Trees swept by Devin as he ran. Their gangly tendrils grasped at his clothes, tearing scratches at his skin. He almost welcomed it. The ache to have physical contact with something, anything, burned as a residual longing deep inside of him, but that was what the men wanted. They knew his touch would kill, and he would not fall to that level.
It hurt, knowing he had to always stay away, but he refused to care. No one gave a crap about him anyway. The abuse and torture from Lament and his crew proved that was true, but they would not break him.
He would not become their weapon. They could go to hell.
The sound of footsteps moved behind him, and he quickened his pace, scrambling as best he could through the darkened branches. Sweat broke across his brow, and his lungs heaved for air. Even in the cool, night breeze, the gray tee shirt he wore clung to his chest, hot and damp. It had seemed like hours since he had broken free of Lament’s hell-hole prison of a lab, and he had no idea where he was headed. All he knew was that he had to run. He couldn’t live like that. He would not become a monster.
If only he could find a way to blend in and hide amongst the canopy of darkness, perhaps the idiots would pass him by unseen. Maybe he could be free.
He couldn’t go back. He would rather die.
The crack of a broken branch sounded beside him. Before he could react, the bastard had a fistful of his hair. How’d he sneak up on him? He didn’t even see him. The man kicked Devin’s legs out from under him, and his cheek hit the damp ground with a rousing sting to his temple.
A boot landed beside him.
“You are a lot of trouble, boy.”
Devin spat a mouthful of dirt, freeing his lips. “Screw you.”
The steel-toed edge of the man’s boot hit his ribs, and he rolled to the side with a groan, clutching his chest, as white-hot shots of pain crippled him. Other men had approached—Devin’s guess, three. He couldn’t look. It hurt too much. He leaned his forehead down against the mucky mix of pine needles and rain soaked leaves covering the ground, praying they would just leave him alone. He didn’t want this. He’d been so close.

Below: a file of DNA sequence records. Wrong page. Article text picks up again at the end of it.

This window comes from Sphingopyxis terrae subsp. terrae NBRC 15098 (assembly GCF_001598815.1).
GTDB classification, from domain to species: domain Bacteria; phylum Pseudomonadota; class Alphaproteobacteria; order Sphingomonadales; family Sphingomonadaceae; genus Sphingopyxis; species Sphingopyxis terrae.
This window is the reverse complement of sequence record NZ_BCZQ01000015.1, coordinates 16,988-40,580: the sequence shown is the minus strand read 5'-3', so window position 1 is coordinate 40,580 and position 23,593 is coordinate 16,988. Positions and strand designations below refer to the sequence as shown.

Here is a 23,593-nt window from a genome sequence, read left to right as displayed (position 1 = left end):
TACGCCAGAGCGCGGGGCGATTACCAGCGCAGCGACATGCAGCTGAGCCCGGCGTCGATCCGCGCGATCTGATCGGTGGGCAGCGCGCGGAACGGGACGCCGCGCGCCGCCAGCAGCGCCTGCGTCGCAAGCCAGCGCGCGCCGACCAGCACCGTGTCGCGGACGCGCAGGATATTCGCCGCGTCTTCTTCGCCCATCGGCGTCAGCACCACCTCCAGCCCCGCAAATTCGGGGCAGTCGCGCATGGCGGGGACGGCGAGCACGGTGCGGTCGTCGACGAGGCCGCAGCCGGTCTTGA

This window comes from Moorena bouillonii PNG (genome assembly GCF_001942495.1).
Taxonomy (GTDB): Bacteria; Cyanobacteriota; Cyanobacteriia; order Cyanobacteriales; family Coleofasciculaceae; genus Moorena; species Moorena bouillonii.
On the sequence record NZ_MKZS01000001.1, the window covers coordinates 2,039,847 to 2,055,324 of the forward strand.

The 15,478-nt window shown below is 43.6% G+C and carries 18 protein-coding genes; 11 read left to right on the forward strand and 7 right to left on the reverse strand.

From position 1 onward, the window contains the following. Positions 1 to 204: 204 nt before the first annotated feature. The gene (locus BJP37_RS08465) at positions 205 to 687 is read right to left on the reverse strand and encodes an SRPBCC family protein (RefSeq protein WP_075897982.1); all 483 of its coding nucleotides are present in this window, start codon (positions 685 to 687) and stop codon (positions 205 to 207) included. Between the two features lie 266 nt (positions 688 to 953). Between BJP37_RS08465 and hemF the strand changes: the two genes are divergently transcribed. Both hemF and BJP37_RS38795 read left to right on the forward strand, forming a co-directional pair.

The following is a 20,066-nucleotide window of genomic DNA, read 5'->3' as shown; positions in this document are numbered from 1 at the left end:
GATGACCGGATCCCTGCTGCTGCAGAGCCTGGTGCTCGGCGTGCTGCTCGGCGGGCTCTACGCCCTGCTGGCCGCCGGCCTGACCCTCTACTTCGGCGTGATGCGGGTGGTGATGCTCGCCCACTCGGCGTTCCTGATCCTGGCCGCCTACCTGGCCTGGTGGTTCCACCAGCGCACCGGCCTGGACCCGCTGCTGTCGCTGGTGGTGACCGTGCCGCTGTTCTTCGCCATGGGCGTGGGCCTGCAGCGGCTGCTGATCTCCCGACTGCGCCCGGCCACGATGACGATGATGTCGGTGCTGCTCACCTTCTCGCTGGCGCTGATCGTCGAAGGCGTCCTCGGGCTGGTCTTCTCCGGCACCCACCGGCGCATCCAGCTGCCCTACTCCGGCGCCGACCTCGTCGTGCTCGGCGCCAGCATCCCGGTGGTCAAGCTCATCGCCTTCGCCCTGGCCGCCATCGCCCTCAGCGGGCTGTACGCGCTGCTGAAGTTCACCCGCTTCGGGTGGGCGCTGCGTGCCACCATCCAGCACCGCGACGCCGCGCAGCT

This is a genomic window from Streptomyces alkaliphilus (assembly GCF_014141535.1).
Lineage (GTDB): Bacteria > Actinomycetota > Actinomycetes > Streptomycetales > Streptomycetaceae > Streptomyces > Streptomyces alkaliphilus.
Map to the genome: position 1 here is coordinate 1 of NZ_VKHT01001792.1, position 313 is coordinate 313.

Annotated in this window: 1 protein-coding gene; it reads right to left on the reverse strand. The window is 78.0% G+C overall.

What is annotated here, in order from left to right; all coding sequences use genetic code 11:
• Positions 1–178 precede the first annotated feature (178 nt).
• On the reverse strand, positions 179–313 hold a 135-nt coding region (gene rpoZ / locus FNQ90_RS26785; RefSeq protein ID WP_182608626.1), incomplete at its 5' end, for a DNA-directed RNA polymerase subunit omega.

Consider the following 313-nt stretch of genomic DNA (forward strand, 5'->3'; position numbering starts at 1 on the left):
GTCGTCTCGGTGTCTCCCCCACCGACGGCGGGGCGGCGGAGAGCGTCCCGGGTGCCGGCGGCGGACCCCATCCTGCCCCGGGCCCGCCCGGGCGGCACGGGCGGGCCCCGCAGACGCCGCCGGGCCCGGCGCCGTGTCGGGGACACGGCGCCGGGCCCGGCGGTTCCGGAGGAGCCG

“Bind him up and bring him back to the lab. Lament is going to be pissed,” Rib Impaler said.
“What’s he want with the kid anyway?” another man asked.
Rib Impaler didn’t answer, but Devin heard the steps of the others moving around him, coming closer. Panic rose in his chest. He wanted to lift his head, to warn them to stay away, but everything in his body ached with the memory of Rib Impaler’s metal boot tip. They couldn’t touch him. Didn’t Lament tell them that?
Even now, crumpled up on the forest floor, he could feel the hot searing heat starting to rise on instinct, just under the surface of his skin. Scrambling despite the pain, he tried to get away, but Rib Impaler reminded him that he still had a chunk of his hair. With a swift tug, he yanked Devin to his feet and then tossed him toward the others. Devin stumbled forward and fell to his knees.
“Stay away from me or you’re going to die,” he said, his voice raspy and choked. He wouldn’t look at them. “I don’t want to kill you.”
He had no control over the energy that burned and consumed on contact. Why didn’t they know this? They worked for the bastard.
The men chuckled, as if he were joking. It made him furious.
“What, are you idiots?” He managed to say through his swollen lungs. “I’m serious. Why won’t you listen to me? Touch me, and you’re going to die. It’s not a choice.” Devin coughed and wheezed, the exertion on his bruised chest killing him. The sweat from running had cooled on his body, plastering his hair to his scalp, which itched, muddy with dirt. “Please, just listen to me,” he begged with a groan. It was all he had left in him.
One of the men stepped forward, and Devin began to shake, his stomach clamping up, as he gritted his teeth, his body tensing into a rock. Time swirled into a dizzying sense of slow motion. He wanted to move, to run, but he couldn’t. He stared at one of the man’s hand as it extended toward him and encircled the bare skin of his wrist. Devin tried to scream, and maybe he did, but all he saw was the horrific, dull glow erupted just under where the man had touched.
Oh God, please, no.
The man’s eyes went wide as his lungs cried for air. His arm erupted into flame. Crackling, the fire licked its way up over the man’s flesh. Devin didn’t want to look. He squeezed his eyes tight as the man’s screams broke across the forest, but ultimately he could not look away. The man’s chest broke and his ribs collapsed, a small trail of blood trickling down his lips. Smoke billowed from his nose and mouth with the putrid scent of cooked flesh that made Devin want to hurl. The man convulsed twice as he burned from the inside out, doubled over, and then fell to the ground, dead.